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Fire Tower shingles

The shingles that were recently replaced on the Fire Tower are in violation of Helena's fire ordinance.

The city of Helena installed shingles on the iconic Fire Tower that violate the city’s own fire ordinance, which the city is currently defending in court.

The tower, one of Helena’s most recognizable landmarks, underwent a volunteer-driven overhaul in 2010 and 2011. But that rehabilitation included installation of wooden roofing shingles, which are forbidden in Helena when more than half of a roof is being replaced.

The use of unauthorized shingles was an oversight that will be quickly corrected, City Manager Ron Alles said.

“We hold ourselves at last to the same standard as we hold everyone else,” he said Monday. “We’re going to fix it and it is going to be done ASAP.”

The situation was brought to the attention of the city — and of the judge overseeing the lawsuit over the ordinance — by Scott and Megan Svee, who installed wooden shingles on the roof of their home and then got sued by the city in 2011.

In 2008, the city created a citywide wildland-urban interface district and prohibited, among other things, use of exposed wooden roofing materials.

The Svees have argued in court that only the state can create such fire codes and that the city does not have the authority to enact a local fire ordinance through the zoning process.

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The Svees let District Judge Kathy Seeley know about the Fire Tower snafu in a court filing March 21.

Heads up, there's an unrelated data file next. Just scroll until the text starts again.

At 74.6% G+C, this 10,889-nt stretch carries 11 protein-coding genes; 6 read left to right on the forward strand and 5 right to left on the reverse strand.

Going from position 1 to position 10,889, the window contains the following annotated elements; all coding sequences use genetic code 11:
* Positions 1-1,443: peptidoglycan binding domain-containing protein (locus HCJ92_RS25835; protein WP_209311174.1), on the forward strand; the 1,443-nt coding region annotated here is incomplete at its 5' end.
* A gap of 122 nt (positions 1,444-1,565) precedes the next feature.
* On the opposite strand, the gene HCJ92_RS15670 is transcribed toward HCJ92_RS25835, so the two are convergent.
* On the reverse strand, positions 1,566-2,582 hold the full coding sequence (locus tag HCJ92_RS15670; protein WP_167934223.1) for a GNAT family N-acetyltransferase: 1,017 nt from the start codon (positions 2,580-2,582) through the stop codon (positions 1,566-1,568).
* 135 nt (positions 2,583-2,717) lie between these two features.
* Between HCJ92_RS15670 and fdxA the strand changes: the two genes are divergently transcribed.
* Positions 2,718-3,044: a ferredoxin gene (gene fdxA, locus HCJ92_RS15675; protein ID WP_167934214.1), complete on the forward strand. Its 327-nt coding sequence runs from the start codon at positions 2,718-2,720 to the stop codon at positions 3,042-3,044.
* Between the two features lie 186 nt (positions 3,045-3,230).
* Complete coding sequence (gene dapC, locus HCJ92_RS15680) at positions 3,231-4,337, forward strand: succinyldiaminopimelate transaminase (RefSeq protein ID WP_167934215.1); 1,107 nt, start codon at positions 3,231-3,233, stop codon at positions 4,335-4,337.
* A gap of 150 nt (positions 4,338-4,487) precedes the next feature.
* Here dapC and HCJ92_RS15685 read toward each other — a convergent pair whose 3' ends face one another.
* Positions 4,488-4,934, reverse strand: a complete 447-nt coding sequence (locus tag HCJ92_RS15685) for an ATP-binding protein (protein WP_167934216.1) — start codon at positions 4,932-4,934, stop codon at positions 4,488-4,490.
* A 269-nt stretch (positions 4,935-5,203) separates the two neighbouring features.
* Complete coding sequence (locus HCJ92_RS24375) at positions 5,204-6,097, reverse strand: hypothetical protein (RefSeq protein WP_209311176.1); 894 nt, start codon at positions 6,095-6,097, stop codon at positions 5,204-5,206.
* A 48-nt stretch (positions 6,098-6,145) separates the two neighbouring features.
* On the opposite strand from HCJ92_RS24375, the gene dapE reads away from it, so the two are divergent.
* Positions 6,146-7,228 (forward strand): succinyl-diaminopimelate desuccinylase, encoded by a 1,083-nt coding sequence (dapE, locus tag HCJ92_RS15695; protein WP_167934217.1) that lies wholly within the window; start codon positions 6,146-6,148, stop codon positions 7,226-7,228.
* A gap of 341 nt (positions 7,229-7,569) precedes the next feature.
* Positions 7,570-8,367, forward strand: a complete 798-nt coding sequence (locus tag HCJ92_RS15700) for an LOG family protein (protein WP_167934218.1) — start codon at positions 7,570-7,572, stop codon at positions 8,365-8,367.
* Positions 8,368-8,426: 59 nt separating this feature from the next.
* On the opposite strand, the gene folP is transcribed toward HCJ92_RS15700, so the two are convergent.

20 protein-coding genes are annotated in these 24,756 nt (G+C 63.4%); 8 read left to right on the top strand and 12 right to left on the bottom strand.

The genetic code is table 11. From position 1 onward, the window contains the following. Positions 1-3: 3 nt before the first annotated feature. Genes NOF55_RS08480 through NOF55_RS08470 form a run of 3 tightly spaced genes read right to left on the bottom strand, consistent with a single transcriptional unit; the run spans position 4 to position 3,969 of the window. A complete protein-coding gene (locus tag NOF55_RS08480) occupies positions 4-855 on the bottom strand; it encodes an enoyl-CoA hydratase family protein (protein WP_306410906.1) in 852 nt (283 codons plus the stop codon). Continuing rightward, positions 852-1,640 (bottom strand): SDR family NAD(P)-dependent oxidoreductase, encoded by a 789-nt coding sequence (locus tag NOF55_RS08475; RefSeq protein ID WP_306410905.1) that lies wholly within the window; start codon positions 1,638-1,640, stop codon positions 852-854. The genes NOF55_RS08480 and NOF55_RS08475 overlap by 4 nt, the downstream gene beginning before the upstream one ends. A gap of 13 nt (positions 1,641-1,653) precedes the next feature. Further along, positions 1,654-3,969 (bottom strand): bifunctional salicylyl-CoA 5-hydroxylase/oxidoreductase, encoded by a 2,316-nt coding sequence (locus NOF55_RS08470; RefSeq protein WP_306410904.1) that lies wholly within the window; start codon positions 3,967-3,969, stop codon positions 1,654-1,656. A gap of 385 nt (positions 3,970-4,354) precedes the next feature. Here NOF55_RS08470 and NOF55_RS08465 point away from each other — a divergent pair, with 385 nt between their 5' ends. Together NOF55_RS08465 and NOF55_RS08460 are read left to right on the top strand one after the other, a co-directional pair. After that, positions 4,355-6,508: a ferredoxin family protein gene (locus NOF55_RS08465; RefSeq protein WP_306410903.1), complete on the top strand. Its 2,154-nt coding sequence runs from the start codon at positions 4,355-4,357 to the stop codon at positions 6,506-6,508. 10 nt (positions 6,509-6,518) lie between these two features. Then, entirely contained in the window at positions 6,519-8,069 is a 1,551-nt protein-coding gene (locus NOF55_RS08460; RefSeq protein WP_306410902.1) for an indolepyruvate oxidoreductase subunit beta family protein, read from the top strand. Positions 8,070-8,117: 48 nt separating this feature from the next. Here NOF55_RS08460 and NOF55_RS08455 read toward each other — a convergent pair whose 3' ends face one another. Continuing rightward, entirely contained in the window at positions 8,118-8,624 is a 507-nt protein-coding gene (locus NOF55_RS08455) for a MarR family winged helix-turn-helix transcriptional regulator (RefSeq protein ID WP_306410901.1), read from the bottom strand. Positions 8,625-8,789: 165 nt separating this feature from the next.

Alles said a volunteer group of firefighters, the Helena Fire Benefit Association, essentially adopted the Fire Tower and led its much-needed repairs.

The city should have recognized at the time that the shingles were not in compliance, but did not, Alles said. But given the new information, the city will hold itself to the same standards — or greater — than it holds everyone else to, he said.

“Frankly I’m glad Mr. Svee pointed it out to us because we’re going to fix it,” he said. “I hope Mr. Svee does the same thing.”

The city Parks and Recreation Department will replace the roof, which measures about 10 feet by 10 feet, Alles said.

He defended the city ordinance, noting the danger that a wildfire in the South Hills would present, particularly if embers landed on wood-shingled roofs.

“We think it’s important that we be able to regulate, through zoning, the placement of wood shingles or not, within the city of Helena and within that district,” Alles said.

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